At a tournament like CFLs, there are dozens of factors that go into a judge’s decision—almost all of which are ultimately more important than the text of the argument itself. If you find yourself reading ballots and chalking up your losses to bad judging, you need to rethink the way you approach the debate. For many judges, the debate is not won and lost on The Flow—even if the judges flow, they do not immerse themselves in the line-by-line and decide the winner of the round based exclusively on the interactions of the blue and black squiggles on their sheets of paper.
You: (reads ballots, lost 2-1) How could we have possibly lost that round? That team was terrible!
Partner: Yeah, they totally sucked. We went for LOST and their only answer was that the political process was irrelevant to the plan?!? C’mon!
You: Yeah, and I five-pointed that. And the 1AR just repeated their argument, if you can even call it that. I mean, what kind of idiot doesn’t have answers to the politics DA?
Partner: I’ve heard of people who don’t like politics, but c’mon — they basically dropped it!
You: Yeah, those judges were idiots. At least we picked up the good judge. I can’t wait till our next circuit tournament.
Until you can start to understand debate from different perspectives, you will never truly excel—even in fast, flow-centric, national circuit rounds. The faster you come to grips with that, the more wins you’ll rack up and the more fun you’ll have at tournaments of all kinds.
There’s nothing wrong with preferring a certain style—I’ll take the judging pool at the NDCA Tournament over the judging pool at the NCFL Tournament in a heartbeat, obviously—but even the best judges in the country are a lot less robotic than many debaters probably think. Learning to appreciate the human element of debate judging and to take advantage of it in order to win more debates is what separates those teams that are merely technically proficient from those that are truly exceptional.
1. Good Teams Can Be Successful In Front Of Any Audience
Bishop Guertin’s Katryna Cadle and Chris Power finished the regular season in second place in the Baker Award standings and have since reached the finals of the NDCA and the quarterfinals of the TOC. By winning CFL Nationals, they have become just the latest in a long line of successful national circuit teams who have triumphed at the Grand Nationals while adapting to a very different style of debate. The lesson? Good debaters tend to come out on top regardless of the circumstances.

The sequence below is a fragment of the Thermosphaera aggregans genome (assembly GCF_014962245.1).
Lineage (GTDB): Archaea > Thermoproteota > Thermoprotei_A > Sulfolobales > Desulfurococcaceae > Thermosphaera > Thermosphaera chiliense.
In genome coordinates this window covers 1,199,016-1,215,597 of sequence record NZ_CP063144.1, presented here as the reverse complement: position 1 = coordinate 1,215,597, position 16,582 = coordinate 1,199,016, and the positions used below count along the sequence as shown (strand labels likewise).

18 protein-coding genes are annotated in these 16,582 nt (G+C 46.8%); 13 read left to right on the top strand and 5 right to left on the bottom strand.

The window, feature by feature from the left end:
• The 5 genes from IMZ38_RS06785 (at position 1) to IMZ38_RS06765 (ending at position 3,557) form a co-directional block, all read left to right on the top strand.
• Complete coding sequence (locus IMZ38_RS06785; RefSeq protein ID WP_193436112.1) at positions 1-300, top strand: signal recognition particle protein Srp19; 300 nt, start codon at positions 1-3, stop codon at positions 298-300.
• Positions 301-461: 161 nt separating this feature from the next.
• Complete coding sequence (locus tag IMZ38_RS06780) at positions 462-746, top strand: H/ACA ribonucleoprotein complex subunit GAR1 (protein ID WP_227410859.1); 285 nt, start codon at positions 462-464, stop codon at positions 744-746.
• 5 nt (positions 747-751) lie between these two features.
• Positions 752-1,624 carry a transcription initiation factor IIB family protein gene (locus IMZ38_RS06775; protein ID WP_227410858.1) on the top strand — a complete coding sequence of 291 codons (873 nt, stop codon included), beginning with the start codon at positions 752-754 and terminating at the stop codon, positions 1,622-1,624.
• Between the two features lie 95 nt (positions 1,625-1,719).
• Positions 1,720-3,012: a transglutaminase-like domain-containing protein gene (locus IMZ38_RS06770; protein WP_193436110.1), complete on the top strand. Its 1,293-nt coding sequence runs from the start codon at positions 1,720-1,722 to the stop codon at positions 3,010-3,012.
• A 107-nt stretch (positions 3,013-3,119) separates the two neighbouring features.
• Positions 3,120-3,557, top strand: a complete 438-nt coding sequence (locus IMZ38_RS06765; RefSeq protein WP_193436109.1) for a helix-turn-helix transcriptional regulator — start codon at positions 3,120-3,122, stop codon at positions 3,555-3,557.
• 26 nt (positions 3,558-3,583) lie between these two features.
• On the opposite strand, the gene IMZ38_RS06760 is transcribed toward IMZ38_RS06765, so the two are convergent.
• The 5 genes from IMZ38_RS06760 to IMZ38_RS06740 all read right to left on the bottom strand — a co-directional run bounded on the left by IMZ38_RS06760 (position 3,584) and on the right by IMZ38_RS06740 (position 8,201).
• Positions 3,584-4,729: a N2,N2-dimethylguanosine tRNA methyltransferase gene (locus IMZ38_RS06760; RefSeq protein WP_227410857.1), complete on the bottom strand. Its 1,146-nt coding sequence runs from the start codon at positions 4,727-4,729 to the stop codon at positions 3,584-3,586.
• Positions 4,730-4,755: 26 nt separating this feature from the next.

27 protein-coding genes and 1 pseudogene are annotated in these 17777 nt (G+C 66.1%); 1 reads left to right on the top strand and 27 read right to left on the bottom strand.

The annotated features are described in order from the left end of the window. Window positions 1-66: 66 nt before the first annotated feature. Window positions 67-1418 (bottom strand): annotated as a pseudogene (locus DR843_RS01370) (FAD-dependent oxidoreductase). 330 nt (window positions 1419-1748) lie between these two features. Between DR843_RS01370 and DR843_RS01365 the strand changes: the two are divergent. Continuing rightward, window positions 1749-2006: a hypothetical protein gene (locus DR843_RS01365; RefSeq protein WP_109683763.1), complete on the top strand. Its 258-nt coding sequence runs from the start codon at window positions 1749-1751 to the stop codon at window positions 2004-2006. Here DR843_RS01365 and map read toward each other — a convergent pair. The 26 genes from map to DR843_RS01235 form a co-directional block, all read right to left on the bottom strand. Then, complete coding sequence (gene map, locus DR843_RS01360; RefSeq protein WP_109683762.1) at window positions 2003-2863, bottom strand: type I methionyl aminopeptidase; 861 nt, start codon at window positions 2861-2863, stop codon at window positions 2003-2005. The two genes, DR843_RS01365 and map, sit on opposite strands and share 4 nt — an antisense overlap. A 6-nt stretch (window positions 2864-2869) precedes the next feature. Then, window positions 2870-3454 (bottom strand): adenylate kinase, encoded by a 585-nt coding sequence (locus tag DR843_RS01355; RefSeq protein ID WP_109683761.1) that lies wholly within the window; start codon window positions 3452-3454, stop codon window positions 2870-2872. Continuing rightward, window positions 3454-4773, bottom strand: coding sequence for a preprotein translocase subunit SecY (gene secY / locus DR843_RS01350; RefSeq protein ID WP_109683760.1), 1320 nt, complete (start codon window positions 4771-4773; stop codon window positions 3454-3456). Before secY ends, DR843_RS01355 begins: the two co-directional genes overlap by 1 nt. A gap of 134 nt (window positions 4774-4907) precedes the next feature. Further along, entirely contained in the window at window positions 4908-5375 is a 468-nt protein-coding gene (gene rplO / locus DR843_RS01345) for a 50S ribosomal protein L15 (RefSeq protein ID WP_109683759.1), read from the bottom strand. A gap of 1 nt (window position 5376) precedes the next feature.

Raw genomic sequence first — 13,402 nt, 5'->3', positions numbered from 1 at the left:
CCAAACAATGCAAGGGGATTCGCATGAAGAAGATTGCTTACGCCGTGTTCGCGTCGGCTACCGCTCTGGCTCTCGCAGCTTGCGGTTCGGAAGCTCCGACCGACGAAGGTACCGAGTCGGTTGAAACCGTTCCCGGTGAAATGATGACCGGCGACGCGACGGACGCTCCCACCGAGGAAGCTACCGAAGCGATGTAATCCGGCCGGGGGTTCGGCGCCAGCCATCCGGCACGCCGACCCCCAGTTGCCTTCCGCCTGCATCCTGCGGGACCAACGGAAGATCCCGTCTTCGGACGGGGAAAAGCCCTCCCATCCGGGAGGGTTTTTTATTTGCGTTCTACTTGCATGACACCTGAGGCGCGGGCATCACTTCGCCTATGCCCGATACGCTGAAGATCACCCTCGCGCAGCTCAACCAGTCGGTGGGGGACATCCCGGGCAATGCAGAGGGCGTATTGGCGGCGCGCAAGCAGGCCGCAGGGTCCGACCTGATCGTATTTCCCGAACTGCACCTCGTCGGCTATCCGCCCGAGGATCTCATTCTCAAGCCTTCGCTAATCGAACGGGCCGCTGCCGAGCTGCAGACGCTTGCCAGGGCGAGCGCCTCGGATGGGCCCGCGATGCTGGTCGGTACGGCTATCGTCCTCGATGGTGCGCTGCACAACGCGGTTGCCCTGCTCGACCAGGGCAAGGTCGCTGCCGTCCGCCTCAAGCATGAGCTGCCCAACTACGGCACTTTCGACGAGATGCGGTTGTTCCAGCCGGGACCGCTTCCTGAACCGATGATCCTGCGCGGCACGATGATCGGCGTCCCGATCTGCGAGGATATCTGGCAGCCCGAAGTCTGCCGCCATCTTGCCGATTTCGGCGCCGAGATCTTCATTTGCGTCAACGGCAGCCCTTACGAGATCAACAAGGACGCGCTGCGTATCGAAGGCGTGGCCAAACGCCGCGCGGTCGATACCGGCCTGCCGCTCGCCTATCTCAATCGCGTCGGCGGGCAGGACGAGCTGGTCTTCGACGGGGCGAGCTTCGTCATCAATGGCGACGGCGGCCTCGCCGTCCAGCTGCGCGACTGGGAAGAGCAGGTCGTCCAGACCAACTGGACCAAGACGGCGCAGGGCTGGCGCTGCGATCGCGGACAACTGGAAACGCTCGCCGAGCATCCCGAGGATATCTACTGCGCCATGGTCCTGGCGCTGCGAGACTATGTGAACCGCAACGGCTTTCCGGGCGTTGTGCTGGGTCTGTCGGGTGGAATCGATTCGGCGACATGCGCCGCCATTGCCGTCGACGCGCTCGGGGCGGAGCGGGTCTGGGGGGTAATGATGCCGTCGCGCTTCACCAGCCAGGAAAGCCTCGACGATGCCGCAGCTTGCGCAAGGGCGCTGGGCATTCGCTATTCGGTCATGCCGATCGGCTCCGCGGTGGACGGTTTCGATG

When coaching students at CFL and NFL Nationals, I use a simple explanation for how to approach each debate: The National Final Round Test. For many judges, these tournaments are the national championships and the only chances their students have to see national-caliber competition. When judging a round, they are either explicitly or implicitly asking themselves a basic but complicated question: does this team seem like a national champion? Is this a team that I would want my own debaters to watch and emulate? If this team makes it to the final round, will I be able to brag to my colleagues about how great they were when I judged them in the prelims?
Everything you do, from the time you enter the room until the time you leave it, affects the judge’s answers to these questions. Are you well-prepared? Are you confident in your arguments? Are you a good speaker? Do you interact with your opponents professionally? It turns out that most of the qualities that teams develop while debating on the national circuit are the same ones that everyone looks for in a “national champion” debater. While your ability to speak fast and discuss Lacanian political theory will not be impressive, your thorough preparation and knowledge of the topic will be. Slow down a bit, keep your arguments squarely in the middle of the topic, and use the skills you have developed debating on the national circuit to impress your judges. Other teams might be more persuasive speakers, but you’re playing the game on “easy” — expose the pretty talkers for their sophistry and wow the judges with your knowledge and refutation skills.
It is no coincidence that the best teams in the country tend to be the ones that win at CFL and NFL Nationals. Once you get rid of the stylistic and ideological baggage and just debate, the better debaters almost always prevail. And that’s how it should be.